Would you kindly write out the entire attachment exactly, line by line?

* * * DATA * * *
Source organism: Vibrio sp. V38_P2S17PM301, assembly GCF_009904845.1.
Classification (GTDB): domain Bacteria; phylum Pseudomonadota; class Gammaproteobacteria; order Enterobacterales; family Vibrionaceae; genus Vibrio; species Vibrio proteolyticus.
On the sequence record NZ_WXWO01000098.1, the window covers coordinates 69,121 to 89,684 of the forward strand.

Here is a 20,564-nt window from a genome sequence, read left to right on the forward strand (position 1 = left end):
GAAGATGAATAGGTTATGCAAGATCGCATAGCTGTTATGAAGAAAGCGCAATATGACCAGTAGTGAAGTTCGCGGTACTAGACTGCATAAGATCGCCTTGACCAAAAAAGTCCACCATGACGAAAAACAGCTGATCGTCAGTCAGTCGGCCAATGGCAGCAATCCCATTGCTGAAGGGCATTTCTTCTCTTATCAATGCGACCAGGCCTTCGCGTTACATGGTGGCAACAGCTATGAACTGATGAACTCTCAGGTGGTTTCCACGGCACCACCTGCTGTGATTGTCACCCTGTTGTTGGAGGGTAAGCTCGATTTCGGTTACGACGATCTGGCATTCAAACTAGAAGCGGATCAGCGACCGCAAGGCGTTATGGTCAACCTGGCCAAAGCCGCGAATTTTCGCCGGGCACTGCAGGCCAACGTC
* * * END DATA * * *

Source organism: Vibrio sp. V38_P2S17PM301, assembly GCF_009904845.1.
Classification (GTDB): domain Bacteria; phylum Pseudomonadota; class Gammaproteobacteria; order Enterobacterales; family Vibrionaceae; genus Vibrio; species Vibrio proteolyticus.
On the sequence record NZ_WXWO01000098.1, the window covers coordinates 69,121 to 89,684 of the forward strand.

Here is a 20,564-nt window from a genome sequence, read left to right on the forward strand (position 1 = left end):
GAAGATGAATAGGTTATGCAAGATCGCATAGCTGTTATGAAGAAAGCGCAATATGACCAGTAGTGAAGTTCGCGGTACTAGACTGCATAAGATCGCCTTGACCAAAAAAGTCCACCATGACGAAAAACAGCTGATCGTCAGTCAGTCGGCCAATGGCAGCAATCCCATTGCTGAAGGGCATTTCTTCTCTTATCAATGCGACCAGGCCTTCGCGTTACATGGTGGCAACAGCTATGAACTGATGAACTCTCAGGTGGTTTCCACGGCACCACCTGCTGTGATTGTCACCCTGTTGTTGGAGGGTAAGCTCGATTTCGGTTACGACGATCTGGCATTCAAACTAGAAGCGGATCAGCGACCGCAAGGCGTTATGGTCAACCTGGCCAAAGCCGCGAATTTTCGCCGGGCACTGCAGGCCAACGTC